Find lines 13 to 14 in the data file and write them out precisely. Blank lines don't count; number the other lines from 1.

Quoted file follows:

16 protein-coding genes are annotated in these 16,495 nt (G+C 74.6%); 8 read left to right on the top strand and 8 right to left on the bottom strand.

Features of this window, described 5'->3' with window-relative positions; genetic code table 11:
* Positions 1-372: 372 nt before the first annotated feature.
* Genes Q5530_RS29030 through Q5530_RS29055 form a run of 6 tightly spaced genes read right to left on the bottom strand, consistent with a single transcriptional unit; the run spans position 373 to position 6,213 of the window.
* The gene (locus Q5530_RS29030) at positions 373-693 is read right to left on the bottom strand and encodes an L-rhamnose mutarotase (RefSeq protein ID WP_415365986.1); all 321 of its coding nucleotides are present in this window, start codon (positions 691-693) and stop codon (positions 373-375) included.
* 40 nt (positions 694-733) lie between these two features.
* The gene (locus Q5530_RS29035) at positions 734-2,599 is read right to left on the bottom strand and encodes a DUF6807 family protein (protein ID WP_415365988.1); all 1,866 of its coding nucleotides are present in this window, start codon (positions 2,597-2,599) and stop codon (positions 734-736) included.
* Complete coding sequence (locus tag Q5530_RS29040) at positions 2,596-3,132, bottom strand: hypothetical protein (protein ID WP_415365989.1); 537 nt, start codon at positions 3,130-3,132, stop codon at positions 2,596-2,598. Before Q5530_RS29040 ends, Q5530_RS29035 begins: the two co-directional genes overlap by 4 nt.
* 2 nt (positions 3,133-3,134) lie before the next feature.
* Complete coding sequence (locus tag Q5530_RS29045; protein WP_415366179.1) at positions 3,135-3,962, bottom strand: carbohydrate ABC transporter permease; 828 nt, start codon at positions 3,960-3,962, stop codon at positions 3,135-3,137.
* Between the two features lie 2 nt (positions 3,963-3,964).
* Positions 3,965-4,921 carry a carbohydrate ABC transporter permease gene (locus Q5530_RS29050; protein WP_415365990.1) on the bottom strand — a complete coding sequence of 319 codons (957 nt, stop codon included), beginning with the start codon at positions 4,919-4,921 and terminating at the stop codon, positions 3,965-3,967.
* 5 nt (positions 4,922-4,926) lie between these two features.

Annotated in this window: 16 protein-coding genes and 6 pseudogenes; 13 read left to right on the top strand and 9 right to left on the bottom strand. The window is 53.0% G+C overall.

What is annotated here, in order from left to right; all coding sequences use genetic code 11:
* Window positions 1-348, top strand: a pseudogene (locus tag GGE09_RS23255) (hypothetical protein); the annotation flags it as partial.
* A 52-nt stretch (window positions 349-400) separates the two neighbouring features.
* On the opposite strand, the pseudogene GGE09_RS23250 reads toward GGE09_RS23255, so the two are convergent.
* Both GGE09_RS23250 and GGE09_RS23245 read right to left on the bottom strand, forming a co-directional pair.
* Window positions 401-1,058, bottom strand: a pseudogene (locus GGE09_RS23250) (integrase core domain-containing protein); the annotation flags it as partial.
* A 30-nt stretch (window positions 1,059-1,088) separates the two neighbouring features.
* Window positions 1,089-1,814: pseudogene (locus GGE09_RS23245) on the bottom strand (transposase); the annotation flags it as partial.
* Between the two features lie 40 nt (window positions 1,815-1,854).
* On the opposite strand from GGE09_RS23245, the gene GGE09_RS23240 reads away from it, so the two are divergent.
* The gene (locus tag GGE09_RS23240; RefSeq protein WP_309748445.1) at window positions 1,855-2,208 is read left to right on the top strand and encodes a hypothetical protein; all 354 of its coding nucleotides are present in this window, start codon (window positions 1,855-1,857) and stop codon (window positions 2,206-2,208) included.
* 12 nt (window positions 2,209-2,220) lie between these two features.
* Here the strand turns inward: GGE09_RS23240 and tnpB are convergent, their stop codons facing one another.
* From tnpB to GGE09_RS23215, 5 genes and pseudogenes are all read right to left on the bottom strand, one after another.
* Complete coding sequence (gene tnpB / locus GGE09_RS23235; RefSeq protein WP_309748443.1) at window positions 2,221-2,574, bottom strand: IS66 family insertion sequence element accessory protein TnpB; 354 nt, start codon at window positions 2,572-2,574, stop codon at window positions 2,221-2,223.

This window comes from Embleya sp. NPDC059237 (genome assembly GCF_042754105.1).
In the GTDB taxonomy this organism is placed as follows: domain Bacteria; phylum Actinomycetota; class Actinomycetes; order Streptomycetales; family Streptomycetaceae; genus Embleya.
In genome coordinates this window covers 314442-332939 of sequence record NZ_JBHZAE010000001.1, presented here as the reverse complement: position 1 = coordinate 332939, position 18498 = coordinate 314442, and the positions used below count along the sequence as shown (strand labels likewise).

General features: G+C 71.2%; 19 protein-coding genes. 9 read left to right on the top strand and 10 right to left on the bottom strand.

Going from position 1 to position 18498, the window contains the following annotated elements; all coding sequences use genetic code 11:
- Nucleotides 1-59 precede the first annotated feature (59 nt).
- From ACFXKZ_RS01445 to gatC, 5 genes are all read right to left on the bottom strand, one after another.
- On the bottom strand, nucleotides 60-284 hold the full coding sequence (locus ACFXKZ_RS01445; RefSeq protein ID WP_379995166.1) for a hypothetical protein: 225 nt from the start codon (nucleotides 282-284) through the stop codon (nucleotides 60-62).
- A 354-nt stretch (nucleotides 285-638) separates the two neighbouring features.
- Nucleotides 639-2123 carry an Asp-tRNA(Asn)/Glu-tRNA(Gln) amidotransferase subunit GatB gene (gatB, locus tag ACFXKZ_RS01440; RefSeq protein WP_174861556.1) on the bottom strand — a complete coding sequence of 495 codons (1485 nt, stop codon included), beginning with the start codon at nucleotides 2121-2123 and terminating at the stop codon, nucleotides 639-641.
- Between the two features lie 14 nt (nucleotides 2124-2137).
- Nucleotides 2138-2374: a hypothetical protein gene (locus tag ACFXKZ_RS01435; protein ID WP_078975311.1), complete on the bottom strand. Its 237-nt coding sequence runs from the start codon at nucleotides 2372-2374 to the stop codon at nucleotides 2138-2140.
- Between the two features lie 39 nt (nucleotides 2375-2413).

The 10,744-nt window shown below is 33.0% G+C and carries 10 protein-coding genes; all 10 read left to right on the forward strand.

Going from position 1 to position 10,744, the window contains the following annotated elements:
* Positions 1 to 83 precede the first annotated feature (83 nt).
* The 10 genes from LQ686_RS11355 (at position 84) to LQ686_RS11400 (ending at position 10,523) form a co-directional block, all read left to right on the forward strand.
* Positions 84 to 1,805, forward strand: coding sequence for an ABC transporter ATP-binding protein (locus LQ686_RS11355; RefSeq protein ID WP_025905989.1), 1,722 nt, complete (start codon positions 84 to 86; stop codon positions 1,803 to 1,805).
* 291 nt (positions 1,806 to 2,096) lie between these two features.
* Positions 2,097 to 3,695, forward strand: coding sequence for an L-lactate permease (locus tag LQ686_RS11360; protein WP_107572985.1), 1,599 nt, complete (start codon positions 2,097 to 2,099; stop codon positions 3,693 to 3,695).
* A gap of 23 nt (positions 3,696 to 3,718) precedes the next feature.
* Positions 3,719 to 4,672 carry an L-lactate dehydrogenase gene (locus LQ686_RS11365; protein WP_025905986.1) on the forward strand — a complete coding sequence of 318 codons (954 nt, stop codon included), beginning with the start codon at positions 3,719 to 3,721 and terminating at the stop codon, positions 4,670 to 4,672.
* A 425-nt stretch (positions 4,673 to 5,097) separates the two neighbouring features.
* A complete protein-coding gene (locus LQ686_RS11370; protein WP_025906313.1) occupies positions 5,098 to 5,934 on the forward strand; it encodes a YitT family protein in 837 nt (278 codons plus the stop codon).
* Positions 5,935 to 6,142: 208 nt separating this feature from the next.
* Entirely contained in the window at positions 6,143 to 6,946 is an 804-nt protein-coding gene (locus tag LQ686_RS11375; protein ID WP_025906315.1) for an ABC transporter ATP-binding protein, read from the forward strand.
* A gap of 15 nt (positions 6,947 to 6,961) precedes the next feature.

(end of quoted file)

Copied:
* 5 nt (positions 4,922-4,926) lie between these two features.

Annotated in this window: 16 protein-coding genes and 6 pseudogenes; 13 read left to right on the top strand and 9 right to left on the bottom strand. The window is 53.0% G+C overall.